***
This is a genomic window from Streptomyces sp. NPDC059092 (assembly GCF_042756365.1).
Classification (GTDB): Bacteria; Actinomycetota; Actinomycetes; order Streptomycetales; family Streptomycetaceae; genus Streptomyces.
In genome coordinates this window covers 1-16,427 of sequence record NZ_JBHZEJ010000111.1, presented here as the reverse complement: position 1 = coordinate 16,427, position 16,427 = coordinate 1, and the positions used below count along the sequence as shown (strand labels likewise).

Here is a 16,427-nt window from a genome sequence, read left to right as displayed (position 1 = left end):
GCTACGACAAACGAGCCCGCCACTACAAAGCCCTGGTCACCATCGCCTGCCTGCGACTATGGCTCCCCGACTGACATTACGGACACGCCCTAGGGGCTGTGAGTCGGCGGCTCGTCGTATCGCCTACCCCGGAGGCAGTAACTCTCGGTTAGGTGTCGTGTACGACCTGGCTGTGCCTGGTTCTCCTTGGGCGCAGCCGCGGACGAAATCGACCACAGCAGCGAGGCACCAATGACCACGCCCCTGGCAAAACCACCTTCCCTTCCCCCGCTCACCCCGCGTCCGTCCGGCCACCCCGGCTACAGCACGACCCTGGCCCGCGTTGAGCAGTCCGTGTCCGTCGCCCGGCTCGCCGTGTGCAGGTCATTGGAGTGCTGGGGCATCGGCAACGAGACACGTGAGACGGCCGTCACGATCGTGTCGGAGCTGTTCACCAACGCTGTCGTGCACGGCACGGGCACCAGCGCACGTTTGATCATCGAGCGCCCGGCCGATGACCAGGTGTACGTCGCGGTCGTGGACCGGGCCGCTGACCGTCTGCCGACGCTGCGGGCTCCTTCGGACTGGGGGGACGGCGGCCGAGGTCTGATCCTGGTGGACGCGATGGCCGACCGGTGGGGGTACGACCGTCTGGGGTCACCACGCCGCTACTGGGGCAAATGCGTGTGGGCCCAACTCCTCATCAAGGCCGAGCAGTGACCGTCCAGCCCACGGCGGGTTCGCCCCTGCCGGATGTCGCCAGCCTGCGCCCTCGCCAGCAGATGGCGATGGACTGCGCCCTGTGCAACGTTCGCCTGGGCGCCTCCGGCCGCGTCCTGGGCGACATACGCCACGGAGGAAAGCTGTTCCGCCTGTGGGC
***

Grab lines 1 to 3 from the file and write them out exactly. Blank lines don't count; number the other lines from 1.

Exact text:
This is a genomic window from Streptomyces sp. NPDC059092 (assembly GCF_042756365.1).
Classification (GTDB): Bacteria; Actinomycetota; Actinomycetes; order Streptomycetales; family Streptomycetaceae; genus Streptomyces.
In genome coordinates this window covers 1-16,427 of sequence record NZ_JBHZEJ010000111.1, presented here as the reverse complement: position 1 = coordinate 16,427, position 16,427 = coordinate 1, and the positions used below count along the sequence as shown (strand labels likewise).